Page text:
A rejuvenating touch to a Disney classic, Favreau moves us with a darker, yet memorable, telling of the man-cub Mowgli’s adventure.
There’s always that unease that comes with adaptations or remakes. Will the same thing work again, or just backfire and be a flop? Not gonna lie, we had these very uncertainties with Disney’s latest adaptation, “The Jungle Book (2016)”. Glad to say, director Jon Favreau made us remember just why we loved the 1967 Disney animated classic to begin with.
Orphaned at a young age, Mowgli (played by Neel Sethi) is taken in by Indian wolves and raised as one of their own, although he doesn’t fit in very well. When the widely feared Bengal tiger, Shere Khan (voiced by Idris Elba), returns to the jungle to save Mowgli’s life after having suffered horrific scars from his encounters with man, Mowgli is forced to flee the jungle. Taking responsibility as the one who brought Mowgli to the jungle, the black panther Bagheera (voiced by Ben Kingsley) sets off with Mowgli on a journey back to the man village, where along the away, Mowgli figures out, through adversities thrown at him by the harsh jungle, who he is, and where he truly belongs.
Favreau’s telling of the age-old story brings a sense of nostalgia to fans of the original film, incorporating that same bit of fun and thrill as the audience walks with Mowgli in the jungle, and watch him interact and live with the other animals. This 2016 version retains the light-hearted comedic value, though with more clever jokes that really caught us by surprise, most of them delivered by our favourite papa bear, Baloo (voiced by Bill Murray).
A thing that strikingly sets Favreau’s version apart from the original is the added grit and darker moments that are incorporated, which adds food for thought for the audience. We appreciate how Favreau took into consideration the theme of rejection and isolation of an orphan, highlighting this more in his movie and making it more relatable to the audience. Instead of just drawing material from the first Disney film, Favreau made sure to pay homage to the original 1894 text by Rudyard Kipling by putting a twist to the novel’s ‘Law of the Jungle’, and creating his own version that is pretty catchy to recite, if we do say so ourselves.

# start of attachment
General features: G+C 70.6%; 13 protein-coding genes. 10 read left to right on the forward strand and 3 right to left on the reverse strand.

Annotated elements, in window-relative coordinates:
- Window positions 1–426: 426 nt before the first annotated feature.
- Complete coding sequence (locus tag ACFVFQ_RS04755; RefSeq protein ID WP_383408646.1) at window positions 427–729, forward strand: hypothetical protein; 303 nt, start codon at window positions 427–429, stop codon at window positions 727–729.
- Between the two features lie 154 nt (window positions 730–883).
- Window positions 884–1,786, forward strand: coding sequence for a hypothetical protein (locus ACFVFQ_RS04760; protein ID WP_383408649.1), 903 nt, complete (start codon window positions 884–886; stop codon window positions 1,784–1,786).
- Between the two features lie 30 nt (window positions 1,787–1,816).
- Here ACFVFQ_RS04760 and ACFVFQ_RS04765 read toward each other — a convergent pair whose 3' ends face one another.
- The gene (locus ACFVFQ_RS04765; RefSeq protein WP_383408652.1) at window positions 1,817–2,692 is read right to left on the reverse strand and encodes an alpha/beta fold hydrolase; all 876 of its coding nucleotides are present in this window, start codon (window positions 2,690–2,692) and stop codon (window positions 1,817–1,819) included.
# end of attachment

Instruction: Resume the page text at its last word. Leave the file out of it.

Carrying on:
As Favreau puts it, a chef needs to have good ingredients, so parallel to that, a director needs a good cast. In our opinion, The Jungle Book’s casting was spot on. We loved that laid back, carefree attitude that Murray gave to Baloo, and Johansson’s slow, sultry voice behind the hypnotic python Kaa definitely got us to trust her. While we’re tied for best onscreen vocal performance between Kingsley’s assertive tone in Bahgeera and Elba’s menacing style, we have to give Christopher Walken a special prize for adding a very unexpected kind of personality to the massive Bornean orangutan, King Louie.
Though we were not really sold at the beginning, it didn’t take us long to take a liking to 12-year-old Neel Sethi. We liked how unlike the animated film, more focus was put into highlighting Mowgli’s unique traits, which not only was crucial in him figuring out his place in the jungle, but also made Mowgli more interesting as a character and more likeable to us.